He was a great friend and taught me much about our organization. He was steadfast to the end and he will be sorely missed. I will remember my friend every time I see the sun’s reflection on the water or a sailboat sway in the sunset.Fair thee well, Fair thee well, fair thee well….THE FOLLOWING IS FROM THE ARTICLE WRITTEN IN THE NEW YORK DAILY NEWS, BY GINGER OTIS ADAMS…Retired FDNY Captain Vincent W. Julius, one of the department’s most high-profile African-American firefighters during the city’s “War Years,” died Sunday after a long illness. He was 88.
Julius, born in New York in 1927, was the younger brother of Reginald Julius, who also became a firefighter.
The two men, both WWII veterans who served overseas — Reginald in the Navy and Vincent in the Army — were among just a handful of black firefighters who served in the city’s outer boroughs during the unrest of the 1960s and ‘70s.
Julius became a captain of Ladder 112 in Bushwick in the late ‘70s, where fires bigger than three alarms were called a “Bushwick Sunrise.” He retired in Feb. 1985 after a distinguished career.
“You go into a burning building, down a hallway, you see what we call the red demon, and that red demon’s fingers are reaching out for you, and they’re saying, ‘C’mon. C’mon. I’ve got something for you. C’mon.’ And you put your head down and you keep moving,” he said in the book.
Julius lived his life as he fought fires — with an eye always turned toward progress.
He was an active and vocal member of the Vulcan Society and served as president of the organization in the 1970s, helping to buy its current headquarters, a brownstone on Eastern Parkway.
Julius was also a co-founder of the International Association of Black Professional Firefighters in 1969. The group had its first conference in 1970.
An ardent supporter of Civil Rights, Julius played a critical role in getting the city’s fire unions to denounce the fire departments of southern cities who turned fire hoses on peaceful marchers and protestors.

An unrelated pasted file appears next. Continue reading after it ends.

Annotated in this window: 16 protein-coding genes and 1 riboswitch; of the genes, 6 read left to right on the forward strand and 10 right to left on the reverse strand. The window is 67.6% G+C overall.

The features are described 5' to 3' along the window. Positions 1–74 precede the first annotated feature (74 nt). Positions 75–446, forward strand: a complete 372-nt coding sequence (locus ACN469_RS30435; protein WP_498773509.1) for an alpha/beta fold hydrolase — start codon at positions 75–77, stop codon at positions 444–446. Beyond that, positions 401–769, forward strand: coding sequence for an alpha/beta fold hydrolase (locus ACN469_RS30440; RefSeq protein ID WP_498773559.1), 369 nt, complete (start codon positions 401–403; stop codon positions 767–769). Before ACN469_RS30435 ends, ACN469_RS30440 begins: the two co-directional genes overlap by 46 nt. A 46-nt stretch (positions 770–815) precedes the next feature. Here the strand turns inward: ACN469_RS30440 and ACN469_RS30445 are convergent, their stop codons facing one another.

In 1963, Julius — by then an officer — asked the Uniformed Fire Officers Association to write a resolution condemning the use of hoses on civilians, especially children.
The UFOA’s all-white executive board agreed — but when it presented the resolution to the membership, it was voted down, Julius said.
Even though he was one of the few black officers in the union — and a new member — Julius spoke up, and forced the board to pass the resolution anyway.
“I’m very proud of that,” Julius told Birmingham NPR station WBHM last year. “It was a good move, a tough move. I took some brick bats for it, but who the hell cares? Life is made to take adversaries.”
He was the first black firefighter appointed to the FDNY Honor Emergency Fund, which gave out financial assistance to needy families of fallen smoke eaters.
In the turbulent 1970s, part of the FDNY’s busiest stretch known as the “War Years,” he was the department’s community liaison to underserved neighborhoods — places where the fires burned highest and firefighters often found themselves pelted with rocks and garbage from tenement rooftops.